Industry body Agri SA and the National Wool Growers’ Association of South Africa (NWGA) have noted concern about the “unjustifiable” ban on wool exports to China owing to Foot-and-Mouth Disease outbreaks in parts of South Africa.
The first wool auction for the 2022/23 season is scheduled for August 17; however, with up to 80% of the clip normally destined for China, the ban will have a “devastating” effect on the local wool industry, the industry bodies point out.
The value of the South African wool clip is about R5-billion a year.
Since the ban was announced in April this year, the South African wool industry has lost an estimated R734-million in wool exports to China.
The ban also threatens the livelihoods of the industry’s 35 000 workers, as well as 4 500 seasonal sheep shearers and wool handlers.
Agri SA and the NWGA agree that the ban is unwarranted, since South Africa has protocols in place that regulate the storage of wool after shearing for a specified time at required minimum temperatures as stipulated by the terrestrial code of the World Organisation of Animal Health.
These measures were negotiated with Chinese authorities during the 2019 Foot-and-Mouth Disease outbreak to limit the disruption to trade in circumstances such as the current one, they note.
All export facilities in South Africa have been registered with the Chinese authorities to ensure proper monitoring and accurate certification.
Moreover, though wool sheep are, like all cloven-hoofed animals, susceptible to be infected by the disease, no outbreaks have been recorded in recognised wool-producing areas, nor have any small stock been diagnosed with it, Agri SA executive director Christo van der Rheede states.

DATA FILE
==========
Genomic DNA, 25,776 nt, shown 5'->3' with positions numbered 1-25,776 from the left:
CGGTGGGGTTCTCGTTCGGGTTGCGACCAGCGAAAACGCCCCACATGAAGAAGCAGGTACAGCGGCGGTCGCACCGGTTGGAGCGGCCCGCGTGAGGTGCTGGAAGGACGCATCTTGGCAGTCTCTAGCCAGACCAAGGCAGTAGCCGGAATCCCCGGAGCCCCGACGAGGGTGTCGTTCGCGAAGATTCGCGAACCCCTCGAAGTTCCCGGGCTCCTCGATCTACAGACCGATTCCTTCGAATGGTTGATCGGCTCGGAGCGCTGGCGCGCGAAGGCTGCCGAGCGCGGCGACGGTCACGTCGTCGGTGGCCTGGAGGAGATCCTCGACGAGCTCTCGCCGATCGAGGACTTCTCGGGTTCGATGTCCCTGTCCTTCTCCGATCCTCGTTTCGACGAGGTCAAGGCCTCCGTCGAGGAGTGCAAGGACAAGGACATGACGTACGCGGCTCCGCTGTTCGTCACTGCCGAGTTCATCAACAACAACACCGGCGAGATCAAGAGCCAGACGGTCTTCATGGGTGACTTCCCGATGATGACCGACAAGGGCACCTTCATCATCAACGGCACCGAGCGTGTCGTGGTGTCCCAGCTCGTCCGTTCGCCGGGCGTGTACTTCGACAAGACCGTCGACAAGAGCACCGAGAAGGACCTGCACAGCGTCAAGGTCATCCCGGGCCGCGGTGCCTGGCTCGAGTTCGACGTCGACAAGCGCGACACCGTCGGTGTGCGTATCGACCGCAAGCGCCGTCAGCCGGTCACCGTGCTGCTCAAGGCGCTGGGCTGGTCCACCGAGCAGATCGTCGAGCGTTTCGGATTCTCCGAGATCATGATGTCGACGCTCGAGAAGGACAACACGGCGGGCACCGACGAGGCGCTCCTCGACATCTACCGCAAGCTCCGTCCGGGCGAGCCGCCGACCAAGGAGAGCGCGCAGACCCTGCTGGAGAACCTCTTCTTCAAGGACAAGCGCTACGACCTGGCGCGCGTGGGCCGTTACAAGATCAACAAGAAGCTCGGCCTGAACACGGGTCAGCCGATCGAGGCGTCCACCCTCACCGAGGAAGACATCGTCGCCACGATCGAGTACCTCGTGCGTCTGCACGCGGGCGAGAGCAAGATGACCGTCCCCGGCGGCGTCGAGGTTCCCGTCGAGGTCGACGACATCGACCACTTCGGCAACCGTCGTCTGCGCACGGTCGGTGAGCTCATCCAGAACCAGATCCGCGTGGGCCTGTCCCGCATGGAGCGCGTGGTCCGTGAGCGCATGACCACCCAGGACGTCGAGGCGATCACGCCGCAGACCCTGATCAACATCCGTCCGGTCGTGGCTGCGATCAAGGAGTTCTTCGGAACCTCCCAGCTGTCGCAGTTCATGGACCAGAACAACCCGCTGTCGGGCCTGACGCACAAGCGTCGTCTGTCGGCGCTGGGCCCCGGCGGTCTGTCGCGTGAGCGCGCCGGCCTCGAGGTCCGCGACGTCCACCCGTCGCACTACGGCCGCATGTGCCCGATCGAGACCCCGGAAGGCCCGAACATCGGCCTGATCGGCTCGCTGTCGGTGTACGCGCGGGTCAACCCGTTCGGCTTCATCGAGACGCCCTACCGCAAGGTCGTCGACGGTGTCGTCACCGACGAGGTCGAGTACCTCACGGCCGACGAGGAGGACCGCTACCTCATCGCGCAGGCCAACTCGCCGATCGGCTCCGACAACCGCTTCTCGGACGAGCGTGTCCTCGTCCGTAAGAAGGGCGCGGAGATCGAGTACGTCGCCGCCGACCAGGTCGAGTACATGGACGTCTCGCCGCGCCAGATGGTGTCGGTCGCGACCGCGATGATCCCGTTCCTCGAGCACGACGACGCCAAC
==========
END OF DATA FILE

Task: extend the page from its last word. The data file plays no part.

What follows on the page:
With the auction date looming for the country’s wool, it is essential that Agriculture, Land Reform and Rural Development Minister Thoko Didiza and Trade, Industry and Competition Minister Ebrahim Patel intervene to secure the industry’s access to the Chinese market, Agri SA and the NWGA say.
“Failure to act will have devastating consequences for the industry’s workers and for small-scale producers in particular. We are concerned about the emerging and communal wool producing sector in particular, as most of their clip is destined for export to China.
“More than 40 000 small-scale producers market close to six-million kilograms of wool a year, valued at about R300-million. These producers and surrounding communities will fall back into poverty should the Chinese market remain closed for wool from South Africa,” says NWGA CEO Leon de Beer.
Many commercial wool sheep producers have only recently emerged from an extended period of drought, and if wool exports to China cannot resume owing to the ban, these farmers may not survive.
Agri SA and the NWGA say they can only trust that the South African authorities will make every effort to address this issue with the Chinese authorities as a matter of urgency.
“South African wool is safe for export, and we must resolve this matter quickly for the sake of the livelihoods on the line.”
Source article: Engineering News